3. The learned District Judge held that the plaintiff was proved to be the tenant of the premises since the year 1955, that it was she who was paying the rent after her husband's death and before that her husband was paying the rent and that the defendant had, during the interval of above-mentioned 9 days, created obstruction in the plaintiff's possession. Therefore, the learned District Judge7 granted a mandatory injunction. The operative part of the learned Judge's judgment is reproduced below:
'The suit of the plaintiff against the defendant is hereby decreed and it is hereby ordered and declared that the plaintiff is a tenant and in the possession of the premises under dispute.
The defendant, is hereby ordered -and directed to remove the locks and the staples applied by him and to hand Over the possession of the premises to the plaintiff lady.
The defendant, his servants and agents are hereby permanently restrain-. ed from entering into the above said godown or from interfering in any way in the possession, use and occupation and enjoyment of the above said suit godown by the plaintiff.'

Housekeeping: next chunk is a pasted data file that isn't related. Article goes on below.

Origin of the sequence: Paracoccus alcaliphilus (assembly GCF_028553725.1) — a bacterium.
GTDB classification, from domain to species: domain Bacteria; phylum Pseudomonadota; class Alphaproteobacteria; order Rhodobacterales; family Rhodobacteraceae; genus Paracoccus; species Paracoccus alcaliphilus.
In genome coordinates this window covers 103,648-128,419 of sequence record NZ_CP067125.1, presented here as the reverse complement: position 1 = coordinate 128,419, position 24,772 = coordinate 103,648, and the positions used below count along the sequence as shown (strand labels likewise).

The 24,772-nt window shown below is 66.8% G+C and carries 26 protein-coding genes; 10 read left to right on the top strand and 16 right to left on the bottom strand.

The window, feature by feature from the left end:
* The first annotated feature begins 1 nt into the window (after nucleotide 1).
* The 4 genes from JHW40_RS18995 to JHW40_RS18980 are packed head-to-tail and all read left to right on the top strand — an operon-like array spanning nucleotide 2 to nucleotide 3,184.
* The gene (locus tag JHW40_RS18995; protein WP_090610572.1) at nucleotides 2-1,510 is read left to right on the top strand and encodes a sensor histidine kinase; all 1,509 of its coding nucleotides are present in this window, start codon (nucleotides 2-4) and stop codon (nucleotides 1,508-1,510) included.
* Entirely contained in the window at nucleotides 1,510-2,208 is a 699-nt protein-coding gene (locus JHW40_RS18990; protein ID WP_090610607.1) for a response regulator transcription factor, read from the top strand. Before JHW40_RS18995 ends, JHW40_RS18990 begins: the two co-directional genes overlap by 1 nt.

4. It is this judgment, that is assailed by the original defendant in this Second Appeal.
5. The substantial question on which this appeal was admitted is as under:
'(a) Whether in a suit for declaration simplicity, which has been dismissed by the trial Court and in which in the appeal it is admitted case of the original Plaintiff that she is no longer in possession of the suit premises can there be a decree passed for mandatory injunction directing the original defendant to handover possession of the Suit premises to the original plaintiff
Following question was permitted at the hearing - (b) Whether the additional evidence has been legally permitted to be produced at the appellate stage and whether the additional documents can be straightway accepted without allowing any opportunity to the present appellant to controvert and rebut the same.'
So, above are the two questions of law which we required to be dealt with in this second appeal. I shall take up the second point first.
6. The learned appellate Judge allowed the plaintiffs application Ex. It and permitted production of two letters and gave, them to numbers Exs.18 and 19. The learned Judge says in this regard as follows in para 27 of his judgment
'The above said two letters admittedly written by Bhupatlal require to be exhibited and accordingly they are exhibited as Exs. 18 and 19 respectively.'